15. JimInPB

    JimInPB

    Joined Aug 22, 2017
    957 posts, 267 likes
    Hunter 212 & 170
    us West Palm Beach
    There are two different answers here, depending if we are talking about VHF or GPS. GPS just needs to see the sky. On the rail works fine for GPS. VHF wants your antenna to see the other antenna it is talking to. With VHF, higher is much better. With VHF also consider that the long (high gain) antennas have a pancake shaped radiation pattern. They put out a beam in a wide flat pattern. If the boat is heeled over, then most of your transmit pattern is pointed into the water or up to the sky, where other VHF stations are not. In the case of a sailboat, the best VHF antenna choice is usually a short one at the top of the mast. The short antennas have more spherical radiation patterns, so they transmit evenly in all directions.
     


  16. NYSail

    NYSail

    Joined Jan 6, 2006
    1,729 posts, 81 likes
    Beneteau 423
    US Mt. Sinai, NY
    I will be changing antenna and all cabling / fittings this winter. I hear Times Microwave LMR 400 is quality cable with limited loss. With antenna to bad they don’t have gimbled model..... same with the mast attached radar.

    Again thanks for all this great info!

    Greg
     


  17. dlochner

    dlochner

    Joined Jan 11, 2014
    2,228 posts, 819 likes
    Sabre 362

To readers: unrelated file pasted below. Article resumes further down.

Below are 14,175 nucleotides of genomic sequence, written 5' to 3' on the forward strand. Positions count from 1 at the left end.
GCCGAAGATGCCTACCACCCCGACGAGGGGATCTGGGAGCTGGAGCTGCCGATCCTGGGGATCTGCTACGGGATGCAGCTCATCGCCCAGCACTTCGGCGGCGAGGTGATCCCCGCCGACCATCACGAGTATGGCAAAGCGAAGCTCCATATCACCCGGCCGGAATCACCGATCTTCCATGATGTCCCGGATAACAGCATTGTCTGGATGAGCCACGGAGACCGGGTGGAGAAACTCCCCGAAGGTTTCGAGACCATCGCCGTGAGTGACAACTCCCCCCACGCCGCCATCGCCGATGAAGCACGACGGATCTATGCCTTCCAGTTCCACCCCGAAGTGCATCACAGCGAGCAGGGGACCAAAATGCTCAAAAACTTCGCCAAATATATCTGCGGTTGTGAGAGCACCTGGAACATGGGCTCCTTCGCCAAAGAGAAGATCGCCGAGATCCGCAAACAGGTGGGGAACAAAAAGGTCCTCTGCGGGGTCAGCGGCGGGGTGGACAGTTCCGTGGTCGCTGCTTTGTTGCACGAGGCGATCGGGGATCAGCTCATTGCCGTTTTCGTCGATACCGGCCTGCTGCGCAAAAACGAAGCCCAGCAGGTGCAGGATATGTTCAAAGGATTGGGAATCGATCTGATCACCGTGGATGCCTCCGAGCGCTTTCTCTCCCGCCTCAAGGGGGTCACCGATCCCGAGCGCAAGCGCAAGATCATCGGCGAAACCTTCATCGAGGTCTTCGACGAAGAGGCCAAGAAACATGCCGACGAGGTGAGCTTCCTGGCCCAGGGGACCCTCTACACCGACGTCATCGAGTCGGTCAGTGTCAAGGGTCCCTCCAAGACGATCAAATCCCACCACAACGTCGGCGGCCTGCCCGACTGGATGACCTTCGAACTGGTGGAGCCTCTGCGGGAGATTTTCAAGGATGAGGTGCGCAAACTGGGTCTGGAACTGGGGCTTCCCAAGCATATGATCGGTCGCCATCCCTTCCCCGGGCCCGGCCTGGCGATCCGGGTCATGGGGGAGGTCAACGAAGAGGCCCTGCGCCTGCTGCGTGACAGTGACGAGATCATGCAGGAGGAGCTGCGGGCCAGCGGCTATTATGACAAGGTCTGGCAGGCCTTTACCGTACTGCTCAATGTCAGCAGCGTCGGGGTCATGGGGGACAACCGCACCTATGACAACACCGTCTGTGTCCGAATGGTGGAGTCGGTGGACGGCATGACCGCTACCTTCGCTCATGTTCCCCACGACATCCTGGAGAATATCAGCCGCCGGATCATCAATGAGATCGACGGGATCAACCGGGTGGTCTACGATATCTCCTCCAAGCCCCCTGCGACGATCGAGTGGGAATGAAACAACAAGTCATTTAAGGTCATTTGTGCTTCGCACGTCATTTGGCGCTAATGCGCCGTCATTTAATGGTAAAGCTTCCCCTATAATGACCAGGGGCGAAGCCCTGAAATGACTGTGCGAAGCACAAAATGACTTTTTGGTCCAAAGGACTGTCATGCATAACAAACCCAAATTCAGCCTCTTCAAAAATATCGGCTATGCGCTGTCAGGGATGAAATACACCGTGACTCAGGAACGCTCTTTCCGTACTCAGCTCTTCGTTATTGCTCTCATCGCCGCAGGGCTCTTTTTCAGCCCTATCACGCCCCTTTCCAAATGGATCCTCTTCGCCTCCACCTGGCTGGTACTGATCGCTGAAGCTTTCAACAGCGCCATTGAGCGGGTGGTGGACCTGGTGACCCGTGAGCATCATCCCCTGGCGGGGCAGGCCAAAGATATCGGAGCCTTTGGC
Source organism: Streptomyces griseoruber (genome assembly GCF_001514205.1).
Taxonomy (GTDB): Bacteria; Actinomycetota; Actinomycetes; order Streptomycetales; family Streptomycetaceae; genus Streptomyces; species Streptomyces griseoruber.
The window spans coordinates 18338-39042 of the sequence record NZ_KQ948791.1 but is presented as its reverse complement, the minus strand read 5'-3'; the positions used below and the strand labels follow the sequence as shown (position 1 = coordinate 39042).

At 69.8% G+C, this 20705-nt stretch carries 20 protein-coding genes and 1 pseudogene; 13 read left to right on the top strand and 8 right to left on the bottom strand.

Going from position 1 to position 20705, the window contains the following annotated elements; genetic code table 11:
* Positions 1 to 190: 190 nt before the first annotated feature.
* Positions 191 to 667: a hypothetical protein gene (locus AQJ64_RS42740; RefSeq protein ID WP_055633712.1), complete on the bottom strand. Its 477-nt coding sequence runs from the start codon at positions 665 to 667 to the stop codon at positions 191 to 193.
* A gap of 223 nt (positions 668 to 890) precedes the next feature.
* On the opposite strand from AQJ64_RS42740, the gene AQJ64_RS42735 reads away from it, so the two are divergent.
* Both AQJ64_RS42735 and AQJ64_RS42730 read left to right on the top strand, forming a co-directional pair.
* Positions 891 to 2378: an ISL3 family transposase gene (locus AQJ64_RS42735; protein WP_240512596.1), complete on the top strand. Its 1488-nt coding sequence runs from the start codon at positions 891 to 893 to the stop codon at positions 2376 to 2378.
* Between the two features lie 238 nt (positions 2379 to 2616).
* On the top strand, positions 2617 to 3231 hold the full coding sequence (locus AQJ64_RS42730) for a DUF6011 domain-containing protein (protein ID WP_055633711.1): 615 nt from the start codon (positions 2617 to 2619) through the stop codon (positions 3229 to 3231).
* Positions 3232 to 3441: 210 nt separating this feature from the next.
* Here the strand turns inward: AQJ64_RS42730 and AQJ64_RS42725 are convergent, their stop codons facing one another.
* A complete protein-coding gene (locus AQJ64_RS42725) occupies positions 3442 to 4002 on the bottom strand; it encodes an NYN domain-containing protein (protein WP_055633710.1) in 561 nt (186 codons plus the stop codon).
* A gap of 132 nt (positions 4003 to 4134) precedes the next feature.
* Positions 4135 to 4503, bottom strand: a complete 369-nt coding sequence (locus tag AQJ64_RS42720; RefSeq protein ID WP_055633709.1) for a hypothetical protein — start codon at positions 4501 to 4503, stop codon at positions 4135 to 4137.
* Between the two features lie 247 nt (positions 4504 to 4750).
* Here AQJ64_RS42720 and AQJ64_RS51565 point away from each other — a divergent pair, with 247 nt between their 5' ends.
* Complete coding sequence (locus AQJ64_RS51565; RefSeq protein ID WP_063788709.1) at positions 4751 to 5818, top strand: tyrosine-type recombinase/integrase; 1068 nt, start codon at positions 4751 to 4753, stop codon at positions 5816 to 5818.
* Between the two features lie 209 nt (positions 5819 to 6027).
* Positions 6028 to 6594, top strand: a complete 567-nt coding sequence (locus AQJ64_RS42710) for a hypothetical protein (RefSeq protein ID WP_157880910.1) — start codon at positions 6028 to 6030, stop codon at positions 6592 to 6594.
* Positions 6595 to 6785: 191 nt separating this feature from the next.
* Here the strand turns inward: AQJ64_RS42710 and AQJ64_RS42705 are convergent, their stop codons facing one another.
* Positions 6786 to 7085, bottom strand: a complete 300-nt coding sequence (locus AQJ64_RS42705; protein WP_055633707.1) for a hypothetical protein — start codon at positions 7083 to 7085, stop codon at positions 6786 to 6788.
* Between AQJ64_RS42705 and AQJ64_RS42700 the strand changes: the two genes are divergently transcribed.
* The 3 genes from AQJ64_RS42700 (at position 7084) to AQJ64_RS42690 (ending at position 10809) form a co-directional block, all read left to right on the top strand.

113 US Fair Haven, NY
    There are self-leveling radar mounts: https://scanstrut.com/products/marine/self-levelling-radar-mounts

    The downside to a gimbaled VHF antenna would probably outweigh the benefits. In order to stabilize the antenna, it would be necessary to have a large enough weight to dampen the motion which would add unnecessary weight to the mast head or if too light the antenna would bounce around interrupting communication.
     


  18. jssailem

    jssailem

    Joined Oct 22, 2014
    5,897 posts, 2,061 likes
    CAL 35 Cruiser
    US Salem, Moored Port Everett WA
    :plus: What I used in my install. Great transmission of signal.
     


  19. Bob S

    Bob S

    Joined Sep 27, 2007
    1,393 posts, 34 likes
    Beneteau 393
    US New Bedford
    Does AIS share the same antenna as the VHF? I did a little searching here and on the Cruisers forum and it seems a lot of people are very happy with the Vesper XB8000s and less money than Garmin's AIS 800. My boat has the Garmin 7612 at the helm but it's not integrated with my Raymarine ST6001 which I learned when troubleshooting it. The Garmin chartplotter has WiFi as does the Vesper XB8000 would thy share or would there be conflict?
     


  20. THECUSCUS

    THECUSCUS

    Joined Sep 25, 2008
    821 posts, 43 likes
    Macgregor & Island Packet VENTURE 25 & IP-38
    US NORTH EAST, MD
    Does AIS share the same antenna as the VHF?

    Depends on the AIS unit. Some do some don't. Sharing the antenna is a big plus to me, as I try to keep my "wiring" to a minimum to make tidy installations.